What are your thoughts on digital transformation and how are you addressing it?
Today, everything is about digital transformation, and how we select and use the right technology and software to enable, drive and accelerate business success.
Fundamentally, the new Global Solutions Engineering Centre here in Dublin is being set up to drive digital transformation within Eurofins. At the moment, we are kicking off a new long-term digital strategy to optimise how we interact and communicate with Eurofins’ customers, and the Dublin team will be tasked with developing a digital platform to facilitate sharing of information in the most secure, confidential and reliable way possible.
Each of the 400m tests that are performed annually in Eurofins labs across the world are done with the goal of improving global health and safeguarding the environment we live in. It is our responsibility to adopt and implement the right technology to make these, often time-sensitive, test results as accessible to our customers as possible, and close the gap between us and those who need access to the results.
What big tech trends do you believe are changing the world and your industry specifically?
We adopt cloud technologies and methods as much as possible for the software solutions we build, but we are quite careful when deciding where we deploy our solutions. Adopting cloud technologies internally has already triggered significant positive impact in terms of how we deploy and manage our systems, and we also use applications that are cloud-native where appropriate.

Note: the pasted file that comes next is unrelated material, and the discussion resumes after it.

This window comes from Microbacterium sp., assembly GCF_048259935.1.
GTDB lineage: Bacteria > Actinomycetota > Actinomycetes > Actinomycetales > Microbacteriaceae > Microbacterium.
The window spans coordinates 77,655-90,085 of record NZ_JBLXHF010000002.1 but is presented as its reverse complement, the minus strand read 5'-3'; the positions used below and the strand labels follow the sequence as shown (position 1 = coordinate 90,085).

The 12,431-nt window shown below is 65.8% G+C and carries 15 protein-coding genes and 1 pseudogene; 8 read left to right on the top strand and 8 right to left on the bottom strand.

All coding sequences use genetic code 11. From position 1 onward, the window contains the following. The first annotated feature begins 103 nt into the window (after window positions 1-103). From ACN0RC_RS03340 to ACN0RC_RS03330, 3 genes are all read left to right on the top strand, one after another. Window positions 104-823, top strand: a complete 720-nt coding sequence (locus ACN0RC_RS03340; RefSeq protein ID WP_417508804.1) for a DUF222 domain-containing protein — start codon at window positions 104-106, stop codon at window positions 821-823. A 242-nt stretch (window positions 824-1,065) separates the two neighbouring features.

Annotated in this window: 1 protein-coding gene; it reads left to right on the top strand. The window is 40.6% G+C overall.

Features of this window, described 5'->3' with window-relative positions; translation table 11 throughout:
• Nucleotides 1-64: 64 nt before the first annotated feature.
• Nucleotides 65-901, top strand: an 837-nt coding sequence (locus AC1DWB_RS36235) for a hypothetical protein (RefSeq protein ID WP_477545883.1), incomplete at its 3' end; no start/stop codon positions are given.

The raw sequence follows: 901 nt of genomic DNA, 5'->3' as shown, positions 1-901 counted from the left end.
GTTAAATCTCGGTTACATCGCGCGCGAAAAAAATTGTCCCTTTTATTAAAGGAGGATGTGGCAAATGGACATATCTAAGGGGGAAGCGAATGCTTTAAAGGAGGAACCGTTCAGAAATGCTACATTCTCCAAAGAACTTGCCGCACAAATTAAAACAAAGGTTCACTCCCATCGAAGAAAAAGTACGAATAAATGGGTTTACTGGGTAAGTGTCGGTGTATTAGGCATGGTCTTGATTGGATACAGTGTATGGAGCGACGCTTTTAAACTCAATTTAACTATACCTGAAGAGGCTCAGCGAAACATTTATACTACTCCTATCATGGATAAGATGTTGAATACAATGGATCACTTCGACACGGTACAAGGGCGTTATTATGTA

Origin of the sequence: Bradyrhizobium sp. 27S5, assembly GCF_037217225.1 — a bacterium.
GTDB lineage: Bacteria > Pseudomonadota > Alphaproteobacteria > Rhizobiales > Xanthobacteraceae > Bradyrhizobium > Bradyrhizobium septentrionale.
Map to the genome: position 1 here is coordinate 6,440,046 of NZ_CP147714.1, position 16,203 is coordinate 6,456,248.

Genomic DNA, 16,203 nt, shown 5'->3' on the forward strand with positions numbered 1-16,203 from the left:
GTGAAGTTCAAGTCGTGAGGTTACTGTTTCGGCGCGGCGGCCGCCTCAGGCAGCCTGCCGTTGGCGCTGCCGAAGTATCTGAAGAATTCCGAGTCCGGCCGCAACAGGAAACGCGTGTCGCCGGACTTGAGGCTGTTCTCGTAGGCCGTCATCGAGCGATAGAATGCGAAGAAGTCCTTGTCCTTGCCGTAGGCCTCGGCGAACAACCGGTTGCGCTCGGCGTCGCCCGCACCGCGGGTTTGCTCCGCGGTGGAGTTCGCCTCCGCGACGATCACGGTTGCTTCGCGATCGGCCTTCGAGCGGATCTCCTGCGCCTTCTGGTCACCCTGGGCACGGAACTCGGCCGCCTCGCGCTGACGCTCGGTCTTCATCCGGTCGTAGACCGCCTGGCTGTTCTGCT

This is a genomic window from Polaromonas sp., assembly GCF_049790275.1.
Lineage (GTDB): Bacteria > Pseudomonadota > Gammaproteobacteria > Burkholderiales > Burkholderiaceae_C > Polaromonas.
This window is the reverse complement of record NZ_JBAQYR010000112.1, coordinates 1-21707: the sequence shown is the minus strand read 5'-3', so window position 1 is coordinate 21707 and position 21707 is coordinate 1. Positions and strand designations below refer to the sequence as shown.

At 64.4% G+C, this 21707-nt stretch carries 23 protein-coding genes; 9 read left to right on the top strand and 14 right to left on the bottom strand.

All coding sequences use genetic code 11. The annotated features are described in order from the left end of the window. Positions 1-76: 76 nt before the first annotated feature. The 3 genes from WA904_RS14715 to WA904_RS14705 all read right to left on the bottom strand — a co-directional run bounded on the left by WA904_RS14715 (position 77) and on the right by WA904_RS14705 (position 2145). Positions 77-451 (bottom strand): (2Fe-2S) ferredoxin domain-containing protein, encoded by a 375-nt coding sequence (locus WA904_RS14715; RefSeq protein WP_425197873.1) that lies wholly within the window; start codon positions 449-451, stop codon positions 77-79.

Often, it is about leveraging innovation in the form of methodologies, and tooling and deploying them internally to improve our infrastructure and applications.
Big data and analytics is another trend changing the world of work and, as a world leader in analytical services, data is at the heart of everything we do. Many of these tests depend on Eurofins’ extensive proprietary databases, the culmination of data gathered over three decades of providing excellence in testing. These unique data repositories are not only responsible for comparing test results, but often house the very information that makes it possible to uncover results that deliver solutions to help make the planet a safer, better place.
Given the sensitivity of our work, and the potential intrinsic risks involved with big data approaches, as a group we are fortunate that our own proprietary databases allow us to reap the benefit of big data, managed in-house, with the peace of mind that the data is secure and governed by internal processes.
In terms of security, what are your thoughts on how we can better protect data?
Day in, day out, we work with highly sensitive data. A huge part of our remit as software development specialists is to ensure that the data at the heart of Eurofins’ business is as accurate and secure as possible, and is communicated completely confidentially.
We work in a time-sensitive environment where the data and results processed by Eurofins’ lab technicians have a meaningful and tangible impact on the safety of our food, our environment and human health. As a business, we sell trust, security of data, precision and accuracy. Software plays a huge role in making sure that our customers can depend on us to deliver the most reliable results. Our big concern is that the data we gather and process is spot on, and that we create the best software solutions to ensure that this is always the case.
In our business, measures like separation and clear boundaries between results and original samples from which results are derived restrict how far along the chain any personal data can travel. A lab technician receives a bar code but never a name. Anonymising the testing process is a critical measure.
But in everyday life, the importance of being considered in the personal data you share – and, more importantly, the channels you share this data through – while very simple is also something which is extremely important, but unfortunately, often overlooked.